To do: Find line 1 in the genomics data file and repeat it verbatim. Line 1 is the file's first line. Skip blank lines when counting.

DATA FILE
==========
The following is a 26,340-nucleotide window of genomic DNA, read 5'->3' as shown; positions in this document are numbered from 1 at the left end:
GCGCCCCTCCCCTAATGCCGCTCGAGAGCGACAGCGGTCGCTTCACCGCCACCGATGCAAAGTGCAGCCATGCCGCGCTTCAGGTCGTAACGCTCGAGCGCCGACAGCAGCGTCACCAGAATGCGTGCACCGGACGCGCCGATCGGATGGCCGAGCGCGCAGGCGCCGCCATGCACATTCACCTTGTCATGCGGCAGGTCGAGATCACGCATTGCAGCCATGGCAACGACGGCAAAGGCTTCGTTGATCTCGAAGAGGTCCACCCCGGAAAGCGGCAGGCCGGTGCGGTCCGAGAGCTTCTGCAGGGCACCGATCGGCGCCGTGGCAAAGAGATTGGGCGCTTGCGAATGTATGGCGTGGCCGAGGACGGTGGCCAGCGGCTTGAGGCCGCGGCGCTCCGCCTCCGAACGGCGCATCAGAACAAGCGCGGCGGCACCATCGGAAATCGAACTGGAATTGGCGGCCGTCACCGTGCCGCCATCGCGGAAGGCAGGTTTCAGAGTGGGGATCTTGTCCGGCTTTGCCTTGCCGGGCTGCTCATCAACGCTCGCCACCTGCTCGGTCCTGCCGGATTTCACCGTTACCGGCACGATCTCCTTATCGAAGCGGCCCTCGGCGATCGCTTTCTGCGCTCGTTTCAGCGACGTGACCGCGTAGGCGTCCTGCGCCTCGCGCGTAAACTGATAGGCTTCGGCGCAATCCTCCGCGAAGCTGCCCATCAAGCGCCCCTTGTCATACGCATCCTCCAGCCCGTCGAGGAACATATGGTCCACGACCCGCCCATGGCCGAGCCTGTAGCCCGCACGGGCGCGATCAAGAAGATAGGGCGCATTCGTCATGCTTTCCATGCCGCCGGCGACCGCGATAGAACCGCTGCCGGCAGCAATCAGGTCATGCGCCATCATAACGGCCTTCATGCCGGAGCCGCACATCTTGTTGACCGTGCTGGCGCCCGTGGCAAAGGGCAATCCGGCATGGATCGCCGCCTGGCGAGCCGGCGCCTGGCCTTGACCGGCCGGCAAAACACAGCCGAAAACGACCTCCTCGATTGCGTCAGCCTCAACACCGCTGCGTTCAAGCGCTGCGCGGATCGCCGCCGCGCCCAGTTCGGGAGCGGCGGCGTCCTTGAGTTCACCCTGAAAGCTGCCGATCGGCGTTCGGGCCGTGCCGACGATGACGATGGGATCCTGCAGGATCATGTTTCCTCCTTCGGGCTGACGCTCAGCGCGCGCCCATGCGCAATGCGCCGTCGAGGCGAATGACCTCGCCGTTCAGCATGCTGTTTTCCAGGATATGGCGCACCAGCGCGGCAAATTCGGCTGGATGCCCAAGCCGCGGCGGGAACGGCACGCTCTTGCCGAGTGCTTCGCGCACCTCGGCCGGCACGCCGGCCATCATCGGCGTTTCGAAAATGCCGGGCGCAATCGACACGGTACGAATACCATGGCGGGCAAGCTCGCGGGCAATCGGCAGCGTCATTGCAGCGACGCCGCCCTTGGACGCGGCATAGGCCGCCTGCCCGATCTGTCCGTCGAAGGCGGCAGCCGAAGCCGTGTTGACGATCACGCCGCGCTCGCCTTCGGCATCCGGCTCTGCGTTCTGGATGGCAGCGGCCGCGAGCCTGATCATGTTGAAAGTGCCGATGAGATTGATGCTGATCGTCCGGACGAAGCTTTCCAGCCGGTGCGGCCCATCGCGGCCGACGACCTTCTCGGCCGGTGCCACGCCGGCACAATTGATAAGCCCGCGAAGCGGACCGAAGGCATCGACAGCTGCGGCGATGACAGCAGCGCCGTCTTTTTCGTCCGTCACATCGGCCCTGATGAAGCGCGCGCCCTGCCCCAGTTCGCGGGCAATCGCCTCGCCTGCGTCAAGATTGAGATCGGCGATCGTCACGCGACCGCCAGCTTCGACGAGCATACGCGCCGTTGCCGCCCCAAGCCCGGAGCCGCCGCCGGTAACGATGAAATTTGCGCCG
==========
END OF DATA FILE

The following is a 26,340-nucleotide window of genomic DNA, read 5'->3' as shown; positions in this document are numbered from 1 at the left end: